A similar system for measuring both glucose and cholesterol concentrations is disclosed in PCT International Application No. WO 89/08713 of Pottgen et al. Both the Nankai et al. and the Pottgen et al. systems employ similar chemistries to enable amperometric detection of glucose concentrations. For glucose, both rely upon the catalytic action of glucose oxidase on glucose to enable the conversion of potassium ferricyanide (+3) to potassium ferrocyanide (+4), (i.e., the "forward" reaction). A subsequent application of a potential across the reactants electrochemically causes a reversal of the reaction, (i.e. the "reverse" reaction). Upon the oxidation of glucose by glucose oxidase, electrons are transferred to ferricyanide causing its reduction yielding ferrocyanide. An applied potential to the electrode electrochemically oxidizes ferrocyanide back to ferricyanide with the electrons transferred to the electrode. This creates a small and detectable electrical current whose level is proportional to the level of glucose concentration in the sample. The current which results during the reverse reaction is known as the Cottrell current and is described by the following equation: ##EQU1## where: n=the number of transferred electrons;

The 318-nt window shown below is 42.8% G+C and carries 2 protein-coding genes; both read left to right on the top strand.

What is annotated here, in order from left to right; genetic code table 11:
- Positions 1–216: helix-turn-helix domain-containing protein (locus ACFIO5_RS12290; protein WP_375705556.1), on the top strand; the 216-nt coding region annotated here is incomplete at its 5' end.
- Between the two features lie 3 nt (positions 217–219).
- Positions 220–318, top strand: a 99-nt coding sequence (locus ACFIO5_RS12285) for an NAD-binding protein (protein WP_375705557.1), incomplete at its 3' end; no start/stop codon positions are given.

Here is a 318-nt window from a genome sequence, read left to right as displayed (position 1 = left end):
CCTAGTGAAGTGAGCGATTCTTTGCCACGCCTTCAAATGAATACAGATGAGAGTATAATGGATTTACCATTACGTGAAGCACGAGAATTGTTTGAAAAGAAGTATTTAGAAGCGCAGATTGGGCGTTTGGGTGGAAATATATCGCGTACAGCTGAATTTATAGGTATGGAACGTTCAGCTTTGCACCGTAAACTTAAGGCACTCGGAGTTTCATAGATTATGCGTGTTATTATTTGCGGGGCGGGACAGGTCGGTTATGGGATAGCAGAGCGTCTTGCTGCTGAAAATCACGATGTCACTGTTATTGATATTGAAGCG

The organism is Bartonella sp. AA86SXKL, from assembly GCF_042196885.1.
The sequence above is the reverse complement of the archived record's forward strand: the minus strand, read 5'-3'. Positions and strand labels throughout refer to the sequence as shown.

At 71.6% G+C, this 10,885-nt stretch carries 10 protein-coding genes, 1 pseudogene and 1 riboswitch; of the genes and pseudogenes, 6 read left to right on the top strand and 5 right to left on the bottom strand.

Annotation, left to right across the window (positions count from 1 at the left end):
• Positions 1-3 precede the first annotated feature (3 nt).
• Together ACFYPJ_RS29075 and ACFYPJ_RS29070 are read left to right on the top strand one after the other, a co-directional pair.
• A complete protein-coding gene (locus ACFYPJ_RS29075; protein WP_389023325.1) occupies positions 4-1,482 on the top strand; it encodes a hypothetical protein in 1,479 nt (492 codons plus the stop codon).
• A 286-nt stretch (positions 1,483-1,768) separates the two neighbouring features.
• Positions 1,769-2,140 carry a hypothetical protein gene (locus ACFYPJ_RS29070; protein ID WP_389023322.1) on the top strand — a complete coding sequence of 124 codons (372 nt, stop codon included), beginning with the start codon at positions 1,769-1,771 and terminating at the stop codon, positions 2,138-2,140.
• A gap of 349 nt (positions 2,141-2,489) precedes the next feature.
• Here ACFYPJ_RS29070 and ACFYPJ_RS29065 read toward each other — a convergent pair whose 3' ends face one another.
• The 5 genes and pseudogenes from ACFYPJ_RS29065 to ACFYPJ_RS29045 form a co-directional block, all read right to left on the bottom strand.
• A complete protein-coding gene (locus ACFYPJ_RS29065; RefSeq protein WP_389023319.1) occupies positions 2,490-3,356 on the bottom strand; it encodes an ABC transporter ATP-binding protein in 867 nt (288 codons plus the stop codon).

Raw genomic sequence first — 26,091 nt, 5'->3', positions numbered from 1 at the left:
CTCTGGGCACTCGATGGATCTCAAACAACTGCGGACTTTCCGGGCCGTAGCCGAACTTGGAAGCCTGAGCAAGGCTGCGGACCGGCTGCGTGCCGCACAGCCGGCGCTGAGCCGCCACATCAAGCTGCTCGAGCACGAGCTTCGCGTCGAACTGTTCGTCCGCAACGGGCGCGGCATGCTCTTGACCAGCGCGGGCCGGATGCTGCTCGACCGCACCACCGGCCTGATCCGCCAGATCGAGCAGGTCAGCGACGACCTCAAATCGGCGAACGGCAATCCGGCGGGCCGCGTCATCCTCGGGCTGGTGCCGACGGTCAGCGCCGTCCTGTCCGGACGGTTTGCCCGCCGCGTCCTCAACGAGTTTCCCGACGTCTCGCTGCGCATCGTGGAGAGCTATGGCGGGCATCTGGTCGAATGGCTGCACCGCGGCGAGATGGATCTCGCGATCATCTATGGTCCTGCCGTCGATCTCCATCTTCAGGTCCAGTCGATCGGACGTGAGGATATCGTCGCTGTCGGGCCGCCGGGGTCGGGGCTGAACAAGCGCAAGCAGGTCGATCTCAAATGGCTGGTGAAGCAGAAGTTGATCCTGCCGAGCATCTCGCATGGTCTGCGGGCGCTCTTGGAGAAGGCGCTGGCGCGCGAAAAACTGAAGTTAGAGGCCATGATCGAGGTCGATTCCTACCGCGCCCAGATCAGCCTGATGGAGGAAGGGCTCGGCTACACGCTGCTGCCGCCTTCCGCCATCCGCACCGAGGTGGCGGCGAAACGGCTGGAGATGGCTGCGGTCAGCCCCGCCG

A=area of measuring electrode;
C=concentration of the analyte;
D=diffusion coefficient of the electroactive species;
Equation 1 can be reduced to a simpler expression by realizing that most of the factors in the equation are constants for any particular test system. Thus, the Cottrell current, at any particular time during the reverse reaction, is shown by the following: ##EQU2##
Equation 2 indicates that the Cottrell current is proportional to the concentration of the analyte and is inversely proportional to the square root of the measurement time. Plots of Cottrell current variations at various glucose concentration levels, are shown by the curves in the right upper quadrant of FIG. 3.